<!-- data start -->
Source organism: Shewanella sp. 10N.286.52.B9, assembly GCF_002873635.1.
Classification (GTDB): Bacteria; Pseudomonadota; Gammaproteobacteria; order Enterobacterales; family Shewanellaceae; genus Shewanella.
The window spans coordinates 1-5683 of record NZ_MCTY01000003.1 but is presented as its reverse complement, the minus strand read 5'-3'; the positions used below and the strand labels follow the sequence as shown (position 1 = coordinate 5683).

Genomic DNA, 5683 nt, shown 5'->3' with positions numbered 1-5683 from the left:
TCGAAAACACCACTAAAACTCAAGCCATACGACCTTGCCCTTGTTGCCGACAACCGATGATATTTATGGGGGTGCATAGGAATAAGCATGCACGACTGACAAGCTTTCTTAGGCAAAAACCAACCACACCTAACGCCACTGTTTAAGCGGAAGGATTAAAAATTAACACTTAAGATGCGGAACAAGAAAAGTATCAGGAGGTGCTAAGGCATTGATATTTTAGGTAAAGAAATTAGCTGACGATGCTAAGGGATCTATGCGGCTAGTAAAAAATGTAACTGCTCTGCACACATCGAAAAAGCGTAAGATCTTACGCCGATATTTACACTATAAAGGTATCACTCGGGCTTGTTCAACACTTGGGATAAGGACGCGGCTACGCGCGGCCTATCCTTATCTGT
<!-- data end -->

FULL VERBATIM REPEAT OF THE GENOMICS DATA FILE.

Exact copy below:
Source organism: Shewanella sp. 10N.286.52.B9, assembly GCF_002873635.1.
Classification (GTDB): Bacteria; Pseudomonadota; Gammaproteobacteria; order Enterobacterales; family Shewanellaceae; genus Shewanella.
The window spans coordinates 1-5683 of record NZ_MCTY01000003.1 but is presented as its reverse complement, the minus strand read 5'-3'; the positions used below and the strand labels follow the sequence as shown (position 1 = coordinate 5683).

Genomic DNA, 5683 nt, shown 5'->3' with positions numbered 1-5683 from the left:
TCGAAAACACCACTAAAACTCAAGCCATACGACCTTGCCCTTGTTGCCGACAACCGATGATATTTATGGGGGTGCATAGGAATAAGCATGCACGACTGACAAGCTTTCTTAGGCAAAAACCAACCACACCTAACGCCACTGTTTAAGCGGAAGGATTAAAAATTAACACTTAAGATGCGGAACAAGAAAAGTATCAGGAGGTGCTAAGGCATTGATATTTTAGGTAAAGAAATTAGCTGACGATGCTAAGGGATCTATGCGGCTAGTAAAAAATGTAACTGCTCTGCACACATCGAAAAAGCGTAAGATCTTACGCCGATATTTACACTATAAAGGTATCACTCGGGCTTGTTCAACACTTGGGATAAGGACGCGGCTACGCGCGGCCTATCCTTATCTGT